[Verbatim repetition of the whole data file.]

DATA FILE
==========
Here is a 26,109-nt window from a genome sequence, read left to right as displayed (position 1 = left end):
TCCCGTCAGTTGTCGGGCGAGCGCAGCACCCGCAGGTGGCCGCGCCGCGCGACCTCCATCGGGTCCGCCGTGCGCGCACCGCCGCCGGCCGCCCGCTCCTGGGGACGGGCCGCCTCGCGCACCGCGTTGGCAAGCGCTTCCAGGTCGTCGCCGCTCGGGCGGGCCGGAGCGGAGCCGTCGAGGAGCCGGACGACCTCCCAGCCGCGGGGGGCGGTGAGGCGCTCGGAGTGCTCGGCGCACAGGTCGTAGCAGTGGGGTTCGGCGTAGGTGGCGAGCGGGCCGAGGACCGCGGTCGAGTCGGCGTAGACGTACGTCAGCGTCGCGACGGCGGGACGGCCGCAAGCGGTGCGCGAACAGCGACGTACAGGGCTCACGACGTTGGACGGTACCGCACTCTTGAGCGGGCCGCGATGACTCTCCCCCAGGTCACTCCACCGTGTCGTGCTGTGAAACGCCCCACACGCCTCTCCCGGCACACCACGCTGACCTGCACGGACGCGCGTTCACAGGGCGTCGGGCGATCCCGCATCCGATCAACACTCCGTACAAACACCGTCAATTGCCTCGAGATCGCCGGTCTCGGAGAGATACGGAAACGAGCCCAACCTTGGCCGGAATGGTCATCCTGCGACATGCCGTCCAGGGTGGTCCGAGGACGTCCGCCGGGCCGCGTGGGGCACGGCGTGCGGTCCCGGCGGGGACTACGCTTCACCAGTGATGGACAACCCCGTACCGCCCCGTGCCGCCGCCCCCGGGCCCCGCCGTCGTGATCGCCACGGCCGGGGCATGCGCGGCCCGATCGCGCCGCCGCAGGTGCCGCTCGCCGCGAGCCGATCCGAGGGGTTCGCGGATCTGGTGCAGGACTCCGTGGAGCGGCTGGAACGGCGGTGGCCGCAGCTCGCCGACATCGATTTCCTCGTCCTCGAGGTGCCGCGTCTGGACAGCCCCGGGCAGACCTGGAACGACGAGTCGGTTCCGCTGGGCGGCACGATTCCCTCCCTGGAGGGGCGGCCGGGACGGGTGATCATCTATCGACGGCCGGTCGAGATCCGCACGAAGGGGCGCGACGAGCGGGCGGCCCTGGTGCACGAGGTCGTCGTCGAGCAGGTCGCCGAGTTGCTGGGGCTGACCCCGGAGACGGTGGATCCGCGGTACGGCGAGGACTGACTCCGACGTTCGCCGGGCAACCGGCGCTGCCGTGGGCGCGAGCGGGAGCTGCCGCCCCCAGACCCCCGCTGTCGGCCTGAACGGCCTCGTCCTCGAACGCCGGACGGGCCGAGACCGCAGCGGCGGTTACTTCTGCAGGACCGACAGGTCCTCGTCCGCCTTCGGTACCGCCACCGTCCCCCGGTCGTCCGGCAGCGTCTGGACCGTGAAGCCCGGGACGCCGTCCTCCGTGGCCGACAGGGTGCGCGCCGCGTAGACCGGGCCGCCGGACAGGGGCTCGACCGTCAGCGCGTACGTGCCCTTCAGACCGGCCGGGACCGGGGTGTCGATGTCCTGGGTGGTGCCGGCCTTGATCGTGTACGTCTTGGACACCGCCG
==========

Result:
Here is a 26,109-nt window from a genome sequence, read left to right as displayed (position 1 = left end):
TCCCGTCAGTTGTCGGGCGAGCGCAGCACCCGCAGGTGGCCGCGCCGCGCGACCTCCATCGGGTCCGCCGTGCGCGCACCGCCGCCGGCCGCCCGCTCCTGGGGACGGGCCGCCTCGCGCACCGCGTTGGCAAGCGCTTCCAGGTCGTCGCCGCTCGGGCGGGCCGGAGCGGAGCCGTCGAGGAGCCGGACGACCTCCCAGCCGCGGGGGGCGGTGAGGCGCTCGGAGTGCTCGGCGCACAGGTCGTAGCAGTGGGGTTCGGCGTAGGTGGCGAGCGGGCCGAGGACCGCGGTCGAGTCGGCGTAGACGTACGTCAGCGTCGCGACGGCGGGACGGCCGCAAGCGGTGCGCGAACAGCGACGTACAGGGCTCACGACGTTGGACGGTACCGCACTCTTGAGCGGGCCGCGATGACTCTCCCCCAGGTCACTCCACCGTGTCGTGCTGTGAAACGCCCCACACGCCTCTCCCGGCACACCACGCTGACCTGCACGGACGCGCGTTCACAGGGCGTCGGGCGATCCCGCATCCGATCAACACTCCGTACAAACACCGTCAATTGCCTCGAGATCGCCGGTCTCGGAGAGATACGGAAACGAGCCCAACCTTGGCCGGAATGGTCATCCTGCGACATGCCGTCCAGGGTGGTCCGAGGACGTCCGCCGGGCCGCGTGGGGCACGGCGTGCGGTCCCGGCGGGGACTACGCTTCACCAGTGATGGACAACCCCGTACCGCCCCGTGCCGCCGCCCCCGGGCCCCGCCGTCGTGATCGCCACGGCCGGGGCATGCGCGGCCCGATCGCGCCGCCGCAGGTGCCGCTCGCCGCGAGCCGATCCGAGGGGTTCGCGGATCTGGTGCAGGACTCCGTGGAGCGGCTGGAACGGCGGTGGCCGCAGCTCGCCGACATCGATTTCCTCGTCCTCGAGGTGCCGCGTCTGGACAGCCCCGGGCAGACCTGGAACGACGAGTCGGTTCCGCTGGGCGGCACGATTCCCTCCCTGGAGGGGCGGCCGGGACGGGTGATCATCTATCGACGGCCGGTCGAGATCCGCACGAAGGGGCGCGACGAGCGGGCGGCCCTGGTGCACGAGGTCGTCGTCGAGCAGGTCGCCGAGTTGCTGGGGCTGACCCCGGAGACGGTGGATCCGCGGTACGGCGAGGACTGACTCCGACGTTCGCCGGGCAACCGGCGCTGCCGTGGGCGCGAGCGGGAGCTGCCGCCCCCAGACCCCCGCTGTCGGCCTGAACGGCCTCGTCCTCGAACGCCGGACGGGCCGAGACCGCAGCGGCGGTTACTTCTGCAGGACCGACAGGTCCTCGTCCGCCTTCGGTACCGCCACCGTCCCCCGGTCGTCCGGCAGCGTCTGGACCGTGAAGCCCGGGACGCCGTCCTCCGTGGCCGACAGGGTGCGCGCCGCGTAGACCGGGCCGCCGGACAGGGGCTCGACCGTCAGCGCGTACGTGCCCTTCAGACCGGCCGGGACCGGGGTGTCGATGTCCTGGGTGGTGCCGGCCTTGATCGTGTACGTCTTGGACACCGCCG